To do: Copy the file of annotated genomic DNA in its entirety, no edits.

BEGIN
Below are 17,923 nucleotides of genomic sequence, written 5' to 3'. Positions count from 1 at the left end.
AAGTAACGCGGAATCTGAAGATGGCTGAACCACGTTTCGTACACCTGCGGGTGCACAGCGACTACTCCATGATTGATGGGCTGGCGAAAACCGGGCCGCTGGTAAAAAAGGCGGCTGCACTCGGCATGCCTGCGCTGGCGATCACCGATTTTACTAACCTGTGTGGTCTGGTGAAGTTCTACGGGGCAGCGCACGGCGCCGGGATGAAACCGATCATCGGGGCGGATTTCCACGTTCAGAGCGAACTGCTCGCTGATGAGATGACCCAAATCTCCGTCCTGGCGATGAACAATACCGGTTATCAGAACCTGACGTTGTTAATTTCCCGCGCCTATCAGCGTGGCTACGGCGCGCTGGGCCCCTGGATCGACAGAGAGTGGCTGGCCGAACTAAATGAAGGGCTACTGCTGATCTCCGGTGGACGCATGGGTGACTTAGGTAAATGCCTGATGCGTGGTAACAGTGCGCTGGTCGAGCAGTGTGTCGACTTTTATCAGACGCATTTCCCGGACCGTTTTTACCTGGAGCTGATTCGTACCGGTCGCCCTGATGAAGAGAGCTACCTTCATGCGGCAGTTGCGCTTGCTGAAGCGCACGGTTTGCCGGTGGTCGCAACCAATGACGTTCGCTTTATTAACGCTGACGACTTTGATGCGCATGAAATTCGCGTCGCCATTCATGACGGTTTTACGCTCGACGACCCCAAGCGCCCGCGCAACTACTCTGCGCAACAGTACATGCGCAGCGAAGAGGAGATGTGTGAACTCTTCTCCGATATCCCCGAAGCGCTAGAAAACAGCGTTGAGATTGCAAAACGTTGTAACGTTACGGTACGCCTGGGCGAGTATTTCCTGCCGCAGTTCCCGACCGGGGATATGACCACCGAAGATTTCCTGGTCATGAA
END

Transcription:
Below are 17,923 nucleotides of genomic sequence, written 5' to 3'. Positions count from 1 at the left end.
AAGTAACGCGGAATCTGAAGATGGCTGAACCACGTTTCGTACACCTGCGGGTGCACAGCGACTACTCCATGATTGATGGGCTGGCGAAAACCGGGCCGCTGGTAAAAAAGGCGGCTGCACTCGGCATGCCTGCGCTGGCGATCACCGATTTTACTAACCTGTGTGGTCTGGTGAAGTTCTACGGGGCAGCGCACGGCGCCGGGATGAAACCGATCATCGGGGCGGATTTCCACGTTCAGAGCGAACTGCTCGCTGATGAGATGACCCAAATCTCCGTCCTGGCGATGAACAATACCGGTTATCAGAACCTGACGTTGTTAATTTCCCGCGCCTATCAGCGTGGCTACGGCGCGCTGGGCCCCTGGATCGACAGAGAGTGGCTGGCCGAACTAAATGAAGGGCTACTGCTGATCTCCGGTGGACGCATGGGTGACTTAGGTAAATGCCTGATGCGTGGTAACAGTGCGCTGGTCGAGCAGTGTGTCGACTTTTATCAGACGCATTTCCCGGACCGTTTTTACCTGGAGCTGATTCGTACCGGTCGCCCTGATGAAGAGAGCTACCTTCATGCGGCAGTTGCGCTTGCTGAAGCGCACGGTTTGCCGGTGGTCGCAACCAATGACGTTCGCTTTATTAACGCTGACGACTTTGATGCGCATGAAATTCGCGTCGCCATTCATGACGGTTTTACGCTCGACGACCCCAAGCGCCCGCGCAACTACTCTGCGCAACAGTACATGCGCAGCGAAGAGGAGATGTGTGAACTCTTCTCCGATATCCCCGAAGCGCTAGAAAACAGCGTTGAGATTGCAAAACGTTGTAACGTTACGGTACGCCTGGGCGAGTATTTCCTGCCGCAGTTCCCGACCGGGGATATGACCACCGAAGATTTCCTGGTCATGAA